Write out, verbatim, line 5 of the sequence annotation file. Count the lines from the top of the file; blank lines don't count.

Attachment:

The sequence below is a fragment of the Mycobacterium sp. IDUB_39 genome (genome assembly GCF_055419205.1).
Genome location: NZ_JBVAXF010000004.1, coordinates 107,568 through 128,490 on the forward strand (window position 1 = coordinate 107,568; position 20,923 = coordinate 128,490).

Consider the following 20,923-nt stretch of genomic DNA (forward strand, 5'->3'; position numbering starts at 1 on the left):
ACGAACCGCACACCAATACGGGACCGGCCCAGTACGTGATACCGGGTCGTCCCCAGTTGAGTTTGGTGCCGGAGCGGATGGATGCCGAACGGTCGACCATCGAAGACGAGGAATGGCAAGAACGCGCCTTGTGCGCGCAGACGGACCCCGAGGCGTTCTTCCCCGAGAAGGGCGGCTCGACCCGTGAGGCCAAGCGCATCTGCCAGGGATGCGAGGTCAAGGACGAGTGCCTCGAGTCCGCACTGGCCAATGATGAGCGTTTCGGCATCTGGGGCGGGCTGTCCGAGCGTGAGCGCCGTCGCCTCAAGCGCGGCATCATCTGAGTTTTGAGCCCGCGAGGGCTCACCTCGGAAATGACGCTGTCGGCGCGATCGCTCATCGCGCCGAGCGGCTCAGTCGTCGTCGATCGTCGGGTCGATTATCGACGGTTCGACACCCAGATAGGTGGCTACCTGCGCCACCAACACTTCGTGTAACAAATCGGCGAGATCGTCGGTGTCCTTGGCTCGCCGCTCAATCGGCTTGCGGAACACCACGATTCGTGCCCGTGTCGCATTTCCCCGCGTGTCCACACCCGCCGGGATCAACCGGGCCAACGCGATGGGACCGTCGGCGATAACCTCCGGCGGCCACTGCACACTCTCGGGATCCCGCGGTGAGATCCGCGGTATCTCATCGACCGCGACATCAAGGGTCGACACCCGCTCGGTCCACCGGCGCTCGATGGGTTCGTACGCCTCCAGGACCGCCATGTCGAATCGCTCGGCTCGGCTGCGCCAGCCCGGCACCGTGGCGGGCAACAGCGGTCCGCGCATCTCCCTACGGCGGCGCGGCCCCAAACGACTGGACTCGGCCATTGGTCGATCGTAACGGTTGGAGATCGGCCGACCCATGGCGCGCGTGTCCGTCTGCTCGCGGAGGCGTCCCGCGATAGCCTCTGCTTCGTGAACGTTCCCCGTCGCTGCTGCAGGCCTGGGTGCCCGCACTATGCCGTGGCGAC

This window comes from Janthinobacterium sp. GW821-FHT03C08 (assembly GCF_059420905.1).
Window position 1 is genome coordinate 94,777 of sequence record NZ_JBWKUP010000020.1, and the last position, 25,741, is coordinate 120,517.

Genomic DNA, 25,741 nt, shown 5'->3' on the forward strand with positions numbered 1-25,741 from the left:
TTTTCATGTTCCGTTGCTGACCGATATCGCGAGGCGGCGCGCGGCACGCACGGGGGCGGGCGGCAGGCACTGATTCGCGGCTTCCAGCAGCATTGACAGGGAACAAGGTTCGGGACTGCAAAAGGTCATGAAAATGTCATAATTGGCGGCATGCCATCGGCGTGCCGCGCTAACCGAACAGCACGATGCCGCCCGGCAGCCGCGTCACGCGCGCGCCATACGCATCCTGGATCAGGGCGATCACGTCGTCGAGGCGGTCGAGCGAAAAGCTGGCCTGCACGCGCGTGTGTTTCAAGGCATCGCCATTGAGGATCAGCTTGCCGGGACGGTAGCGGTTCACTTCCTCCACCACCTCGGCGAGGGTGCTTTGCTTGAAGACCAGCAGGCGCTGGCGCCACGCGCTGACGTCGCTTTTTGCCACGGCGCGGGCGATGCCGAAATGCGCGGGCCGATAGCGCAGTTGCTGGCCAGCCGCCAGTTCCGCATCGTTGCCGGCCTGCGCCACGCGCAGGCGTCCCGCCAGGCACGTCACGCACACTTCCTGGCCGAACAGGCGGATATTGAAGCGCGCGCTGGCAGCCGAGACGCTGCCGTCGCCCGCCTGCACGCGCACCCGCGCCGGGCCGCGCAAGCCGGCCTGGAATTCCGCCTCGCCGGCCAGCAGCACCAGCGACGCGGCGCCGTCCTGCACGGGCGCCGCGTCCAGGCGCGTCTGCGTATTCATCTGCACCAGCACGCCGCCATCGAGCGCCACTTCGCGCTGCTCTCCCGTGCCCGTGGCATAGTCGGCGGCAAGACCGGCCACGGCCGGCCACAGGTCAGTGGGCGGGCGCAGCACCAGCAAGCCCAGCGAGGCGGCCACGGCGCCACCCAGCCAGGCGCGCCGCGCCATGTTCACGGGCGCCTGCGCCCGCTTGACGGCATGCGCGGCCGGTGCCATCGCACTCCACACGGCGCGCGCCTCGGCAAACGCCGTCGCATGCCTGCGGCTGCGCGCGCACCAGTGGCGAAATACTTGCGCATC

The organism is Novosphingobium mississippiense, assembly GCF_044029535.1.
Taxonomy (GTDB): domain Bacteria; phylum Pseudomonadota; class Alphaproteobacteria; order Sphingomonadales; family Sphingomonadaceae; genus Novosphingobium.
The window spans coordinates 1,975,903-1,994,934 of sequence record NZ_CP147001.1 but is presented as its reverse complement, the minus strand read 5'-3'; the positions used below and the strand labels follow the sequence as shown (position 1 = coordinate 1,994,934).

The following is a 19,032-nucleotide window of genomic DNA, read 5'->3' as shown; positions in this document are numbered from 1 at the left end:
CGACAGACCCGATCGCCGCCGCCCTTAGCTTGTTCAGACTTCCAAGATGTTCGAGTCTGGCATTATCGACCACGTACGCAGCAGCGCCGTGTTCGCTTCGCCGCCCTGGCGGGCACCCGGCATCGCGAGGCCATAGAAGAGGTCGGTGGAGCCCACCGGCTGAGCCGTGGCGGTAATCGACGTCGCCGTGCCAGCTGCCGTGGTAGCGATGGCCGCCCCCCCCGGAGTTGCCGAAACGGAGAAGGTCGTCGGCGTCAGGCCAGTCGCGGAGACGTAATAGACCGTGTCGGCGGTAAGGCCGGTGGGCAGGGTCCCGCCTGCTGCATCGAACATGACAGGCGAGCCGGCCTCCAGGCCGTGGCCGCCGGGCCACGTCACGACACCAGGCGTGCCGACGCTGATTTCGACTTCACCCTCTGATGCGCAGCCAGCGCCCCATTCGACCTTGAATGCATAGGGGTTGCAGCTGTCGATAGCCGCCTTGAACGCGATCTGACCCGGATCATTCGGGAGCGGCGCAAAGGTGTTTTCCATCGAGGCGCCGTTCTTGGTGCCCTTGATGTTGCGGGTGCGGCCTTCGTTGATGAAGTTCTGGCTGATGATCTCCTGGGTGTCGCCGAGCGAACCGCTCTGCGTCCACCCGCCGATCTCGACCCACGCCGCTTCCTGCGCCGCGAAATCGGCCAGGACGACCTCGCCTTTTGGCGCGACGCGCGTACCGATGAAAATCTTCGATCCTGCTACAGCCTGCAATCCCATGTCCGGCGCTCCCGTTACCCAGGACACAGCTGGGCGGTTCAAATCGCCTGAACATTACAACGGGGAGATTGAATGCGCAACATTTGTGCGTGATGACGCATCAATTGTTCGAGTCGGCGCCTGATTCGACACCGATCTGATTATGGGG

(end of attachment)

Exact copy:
This window comes from Janthinobacterium sp. GW821-FHT03C08 (assembly GCF_059420905.1).